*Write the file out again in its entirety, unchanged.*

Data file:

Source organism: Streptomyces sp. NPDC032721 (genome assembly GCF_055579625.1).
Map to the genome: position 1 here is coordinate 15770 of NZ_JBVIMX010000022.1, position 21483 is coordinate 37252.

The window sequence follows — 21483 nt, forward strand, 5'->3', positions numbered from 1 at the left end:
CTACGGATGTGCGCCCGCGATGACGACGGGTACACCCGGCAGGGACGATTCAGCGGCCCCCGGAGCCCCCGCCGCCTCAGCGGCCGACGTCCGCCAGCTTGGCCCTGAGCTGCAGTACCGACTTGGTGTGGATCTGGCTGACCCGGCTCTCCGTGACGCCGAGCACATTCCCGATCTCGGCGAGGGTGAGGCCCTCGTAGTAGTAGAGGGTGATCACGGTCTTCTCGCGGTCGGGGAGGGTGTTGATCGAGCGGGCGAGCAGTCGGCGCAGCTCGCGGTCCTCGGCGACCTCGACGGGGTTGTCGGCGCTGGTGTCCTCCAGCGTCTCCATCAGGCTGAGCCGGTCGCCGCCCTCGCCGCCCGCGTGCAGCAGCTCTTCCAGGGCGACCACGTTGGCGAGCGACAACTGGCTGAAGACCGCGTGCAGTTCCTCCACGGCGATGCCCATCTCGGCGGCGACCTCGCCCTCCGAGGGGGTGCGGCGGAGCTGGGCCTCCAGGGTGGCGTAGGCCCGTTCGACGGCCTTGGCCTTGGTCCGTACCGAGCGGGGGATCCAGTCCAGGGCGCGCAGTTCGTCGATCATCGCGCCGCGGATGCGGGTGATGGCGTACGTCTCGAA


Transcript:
Source organism: Streptomyces sp. NPDC032721 (genome assembly GCF_055579625.1).
Map to the genome: position 1 here is coordinate 15770 of NZ_JBVIMX010000022.1, position 21483 is coordinate 37252.

The window sequence follows — 21483 nt, forward strand, 5'->3', positions numbered from 1 at the left end:
CTACGGATGTGCGCCCGCGATGACGACGGGTACACCCGGCAGGGACGATTCAGCGGCCCCCGGAGCCCCCGCCGCCTCAGCGGCCGACGTCCGCCAGCTTGGCCCTGAGCTGCAGTACCGACTTGGTGTGGATCTGGCTGACCCGGCTCTCCGTGACGCCGAGCACATTCCCGATCTCGGCGAGGGTGAGGCCCTCGTAGTAGTAGAGGGTGATCACGGTCTTCTCGCGGTCGGGGAGGGTGTTGATCGAGCGGGCGAGCAGTCGGCGCAGCTCGCGGTCCTCGGCGACCTCGACGGGGTTGTCGGCGCTGGTGTCCTCCAGCGTCTCCATCAGGCTGAGCCGGTCGCCGCCCTCGCCGCCCGCGTGCAGCAGCTCTTCCAGGGCGACCACGTTGGCGAGCGACAACTGGCTGAAGACCGCGTGCAGTTCCTCCACGGCGATGCCCATCTCGGCGGCGACCTCGCCCTCCGAGGGGGTGCGGCGGAGCTGGGCCTCCAGGGTGGCGTAGGCCCGTTCGACGGCCTTGGCCTTGGTCCGTACCGAGCGGGGGATCCAGTCCAGGGCGCGCAGTTCGTCGATCATCGCGCCGCGGATGCGGGTGATGGCGTACGTCTCGAA